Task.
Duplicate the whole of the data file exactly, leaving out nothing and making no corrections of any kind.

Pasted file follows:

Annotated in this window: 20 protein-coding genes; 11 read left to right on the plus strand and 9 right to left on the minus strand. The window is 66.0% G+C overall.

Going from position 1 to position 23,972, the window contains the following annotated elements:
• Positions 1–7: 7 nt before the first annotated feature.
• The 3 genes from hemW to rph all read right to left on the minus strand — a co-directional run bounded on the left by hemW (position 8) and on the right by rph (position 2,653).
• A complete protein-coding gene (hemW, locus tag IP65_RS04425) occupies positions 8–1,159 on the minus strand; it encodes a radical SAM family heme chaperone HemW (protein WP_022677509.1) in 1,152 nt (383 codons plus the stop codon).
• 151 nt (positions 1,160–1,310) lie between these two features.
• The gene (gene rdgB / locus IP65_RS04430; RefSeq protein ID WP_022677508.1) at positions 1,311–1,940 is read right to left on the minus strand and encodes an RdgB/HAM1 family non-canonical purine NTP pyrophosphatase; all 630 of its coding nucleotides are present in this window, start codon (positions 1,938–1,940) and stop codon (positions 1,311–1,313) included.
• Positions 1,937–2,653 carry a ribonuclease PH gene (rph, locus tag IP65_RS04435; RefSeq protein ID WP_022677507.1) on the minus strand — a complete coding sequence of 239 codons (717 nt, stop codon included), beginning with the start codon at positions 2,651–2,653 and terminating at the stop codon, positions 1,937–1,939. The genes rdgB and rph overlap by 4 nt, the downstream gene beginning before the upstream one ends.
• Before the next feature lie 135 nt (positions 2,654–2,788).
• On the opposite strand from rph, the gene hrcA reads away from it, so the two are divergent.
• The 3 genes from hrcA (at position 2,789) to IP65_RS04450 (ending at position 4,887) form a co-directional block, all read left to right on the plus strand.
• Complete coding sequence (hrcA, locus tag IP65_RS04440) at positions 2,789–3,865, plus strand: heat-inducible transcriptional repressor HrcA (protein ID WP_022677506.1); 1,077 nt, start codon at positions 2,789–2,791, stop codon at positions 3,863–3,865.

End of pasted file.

Annotated in this window: 20 protein-coding genes; 11 read left to right on the plus strand and 9 right to left on the minus strand. The window is 66.0% G+C overall.

Going from position 1 to position 23,972, the window contains the following annotated elements:
• Positions 1–7: 7 nt before the first annotated feature.
• The 3 genes from hemW to rph all read right to left on the minus strand — a co-directional run bounded on the left by hemW (position 8) and on the right by rph (position 2,653).
• A complete protein-coding gene (hemW, locus tag IP65_RS04425) occupies positions 8–1,159 on the minus strand; it encodes a radical SAM family heme chaperone HemW (protein WP_022677509.1) in 1,152 nt (383 codons plus the stop codon).
• 151 nt (positions 1,160–1,310) lie between these two features.
• The gene (gene rdgB / locus IP65_RS04430; RefSeq protein ID WP_022677508.1) at positions 1,311–1,940 is read right to left on the minus strand and encodes an RdgB/HAM1 family non-canonical purine NTP pyrophosphatase; all 630 of its coding nucleotides are present in this window, start codon (positions 1,938–1,940) and stop codon (positions 1,311–1,313) included.
• Positions 1,937–2,653 carry a ribonuclease PH gene (rph, locus tag IP65_RS04435; RefSeq protein ID WP_022677507.1) on the minus strand — a complete coding sequence of 239 codons (717 nt, stop codon included), beginning with the start codon at positions 2,651–2,653 and terminating at the stop codon, positions 1,937–1,939. The genes rdgB and rph overlap by 4 nt, the downstream gene beginning before the upstream one ends.
• Before the next feature lie 135 nt (positions 2,654–2,788).
• On the opposite strand from rph, the gene hrcA reads away from it, so the two are divergent.
• The 3 genes from hrcA (at position 2,789) to IP65_RS04450 (ending at position 4,887) form a co-directional block, all read left to right on the plus strand.
• Complete coding sequence (hrcA, locus tag IP65_RS04440) at positions 2,789–3,865, plus strand: heat-inducible transcriptional repressor HrcA (protein ID WP_022677506.1); 1,077 nt, start codon at positions 2,789–2,791, stop codon at positions 3,863–3,865.